Ramadan: 30 Days to Make Room for the Soul

We live in the Age of Accumulation. Too often the keynote of success is how many marbles one has at the end of life. Too often the question is not what will one do with what one has, but how much can one get. Too often the self outweighs the community in its needs, and one shuts one’s doors out of suspicion or fear of others.

Islamic scripture
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As technological marvels crowd out spiritual miracles, the fashionable way to connect with The Infinite is no longer prayer but “manifesting”—a New Age method of getting what one wants by thinking the right, positive thoughts. No humble thanks for what one has been given. No acknowledgment of a higher Cause or Supreme Being, no care for the help one is capable of bestowing. The voice of the soul is out-shouted by the cravings of the flesh, and the concept of an all-merciful, all-powerful divine presence is replaced by a sort of cosmic butler for whom one simply rings a bell.

Over a billion Muslims the world over observe the 30 days of Ramadan.

Ramadan, the Muslim period of fasting and prayer observed this month, affords the soul some breathing room and allows it the space and time to stretch itself and make itself known.

Over a billion Muslims the world over observe the 30 days of Ramadan, during which no food or beverage is consumed from dawn to sunset of each day, nor any pleasures of the flesh engaged in. At night the fast is broken, but praying and acknowledgment of that which is holy—charity, kindness, mercy—continue.

Ramadan commemorates the final divine revelation of Allah to the prophet Muhammad. It is said that during this month the human capacity for good deeds and the love of others increases and because of this, the first 10 days of Ramadan are Mercy, the second 10 are Forgiveness and, during the final 10 days, the gates of Paradise swing open and welcome the righteous in heart.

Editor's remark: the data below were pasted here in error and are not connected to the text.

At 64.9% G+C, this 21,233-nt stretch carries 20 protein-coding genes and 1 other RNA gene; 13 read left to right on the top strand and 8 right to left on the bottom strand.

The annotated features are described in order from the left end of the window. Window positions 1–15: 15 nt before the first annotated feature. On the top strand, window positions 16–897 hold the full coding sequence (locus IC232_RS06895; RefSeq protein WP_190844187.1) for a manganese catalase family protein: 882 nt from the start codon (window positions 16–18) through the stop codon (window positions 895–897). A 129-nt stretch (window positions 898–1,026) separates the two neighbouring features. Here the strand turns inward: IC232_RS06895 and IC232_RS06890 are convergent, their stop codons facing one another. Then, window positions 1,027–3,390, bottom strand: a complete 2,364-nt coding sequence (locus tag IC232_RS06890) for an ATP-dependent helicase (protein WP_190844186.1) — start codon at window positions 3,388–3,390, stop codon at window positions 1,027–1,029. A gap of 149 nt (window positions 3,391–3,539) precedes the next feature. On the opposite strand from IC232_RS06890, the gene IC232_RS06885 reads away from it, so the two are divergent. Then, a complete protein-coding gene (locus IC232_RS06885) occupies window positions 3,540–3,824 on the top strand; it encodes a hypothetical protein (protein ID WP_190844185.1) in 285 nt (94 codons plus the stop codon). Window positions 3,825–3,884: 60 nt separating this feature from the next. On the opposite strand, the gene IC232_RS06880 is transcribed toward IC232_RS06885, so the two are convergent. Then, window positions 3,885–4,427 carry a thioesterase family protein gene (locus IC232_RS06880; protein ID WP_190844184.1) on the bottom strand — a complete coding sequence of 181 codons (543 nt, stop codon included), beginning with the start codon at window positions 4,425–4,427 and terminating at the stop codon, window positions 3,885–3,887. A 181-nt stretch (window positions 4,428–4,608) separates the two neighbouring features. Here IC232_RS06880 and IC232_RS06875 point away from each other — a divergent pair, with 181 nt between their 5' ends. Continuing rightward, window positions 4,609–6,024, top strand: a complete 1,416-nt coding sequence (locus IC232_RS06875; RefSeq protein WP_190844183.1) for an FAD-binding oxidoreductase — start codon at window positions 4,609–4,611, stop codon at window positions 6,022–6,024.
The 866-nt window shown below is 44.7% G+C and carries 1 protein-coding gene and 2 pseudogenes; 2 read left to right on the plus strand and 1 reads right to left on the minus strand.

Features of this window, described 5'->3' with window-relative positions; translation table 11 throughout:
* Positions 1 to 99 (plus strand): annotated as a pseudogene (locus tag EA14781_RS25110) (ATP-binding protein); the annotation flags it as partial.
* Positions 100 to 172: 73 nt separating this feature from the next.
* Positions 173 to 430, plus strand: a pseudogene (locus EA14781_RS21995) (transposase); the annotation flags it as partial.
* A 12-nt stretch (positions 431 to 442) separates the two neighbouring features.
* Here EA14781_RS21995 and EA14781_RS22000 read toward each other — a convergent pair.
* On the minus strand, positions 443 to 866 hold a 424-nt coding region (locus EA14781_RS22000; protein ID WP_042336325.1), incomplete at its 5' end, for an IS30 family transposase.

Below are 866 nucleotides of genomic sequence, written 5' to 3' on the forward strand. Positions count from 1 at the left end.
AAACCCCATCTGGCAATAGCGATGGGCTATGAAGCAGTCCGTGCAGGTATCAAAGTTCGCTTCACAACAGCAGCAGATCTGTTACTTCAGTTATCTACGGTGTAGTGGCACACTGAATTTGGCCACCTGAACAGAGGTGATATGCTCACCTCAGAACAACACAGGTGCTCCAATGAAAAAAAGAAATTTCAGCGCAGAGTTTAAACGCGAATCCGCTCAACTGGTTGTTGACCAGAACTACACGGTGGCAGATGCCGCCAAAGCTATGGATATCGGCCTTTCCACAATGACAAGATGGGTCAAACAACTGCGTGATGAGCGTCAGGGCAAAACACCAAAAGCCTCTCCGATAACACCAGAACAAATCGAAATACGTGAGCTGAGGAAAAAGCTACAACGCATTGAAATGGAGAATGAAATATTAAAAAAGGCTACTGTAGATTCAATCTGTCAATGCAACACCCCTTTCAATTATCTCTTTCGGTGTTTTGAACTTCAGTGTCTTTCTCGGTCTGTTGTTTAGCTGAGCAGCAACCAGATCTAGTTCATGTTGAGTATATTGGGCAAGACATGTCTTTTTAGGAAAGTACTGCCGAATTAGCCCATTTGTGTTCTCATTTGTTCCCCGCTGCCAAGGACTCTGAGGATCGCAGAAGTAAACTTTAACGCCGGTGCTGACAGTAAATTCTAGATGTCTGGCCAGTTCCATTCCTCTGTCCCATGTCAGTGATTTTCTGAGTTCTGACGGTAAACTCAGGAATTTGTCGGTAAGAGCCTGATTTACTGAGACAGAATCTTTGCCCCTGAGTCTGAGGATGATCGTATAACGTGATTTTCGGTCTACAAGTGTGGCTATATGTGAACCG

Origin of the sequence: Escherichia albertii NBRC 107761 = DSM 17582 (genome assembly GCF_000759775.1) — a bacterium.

Muslim man praying
Photo by Kazim Canberk Sezer/Shutterstock.com

Muslims will tell you that daily fasting and prayer is not a hardship. Rather, by spending day after day with an empty belly, one’s eyes are opened to the needs of others who may not be so fortunate. By ignoring our own need for satiety for a time, we notice the people around us, our brotherhood with them and the universe, and our generosity and mercy towards others increases.

Food and drink are not the only items put on the shelf during the daylight hours of Ramadan. One also “fasts” from impure thoughts or deeds, from falsehood and pretense. So the month is for everyone. And those who are too aged or infirm to abstain from food or drink may fulfill their obligation by providing sustenance to others who are without it.

Maya Angelou wrote, “While I know myself as a creation of God, I am also obligated to realize and remember that everyone else and everything else are also God’s creation.”

By making room for the needs of the spirit, the 30 days of Ramadan help us realize and remember that we are all children of God. And we are all deserving of grace.

John Evans
John Evans has written for theater and the big screen. His essays, fiction and poetry have appeared in several publications on the East and West Coasts.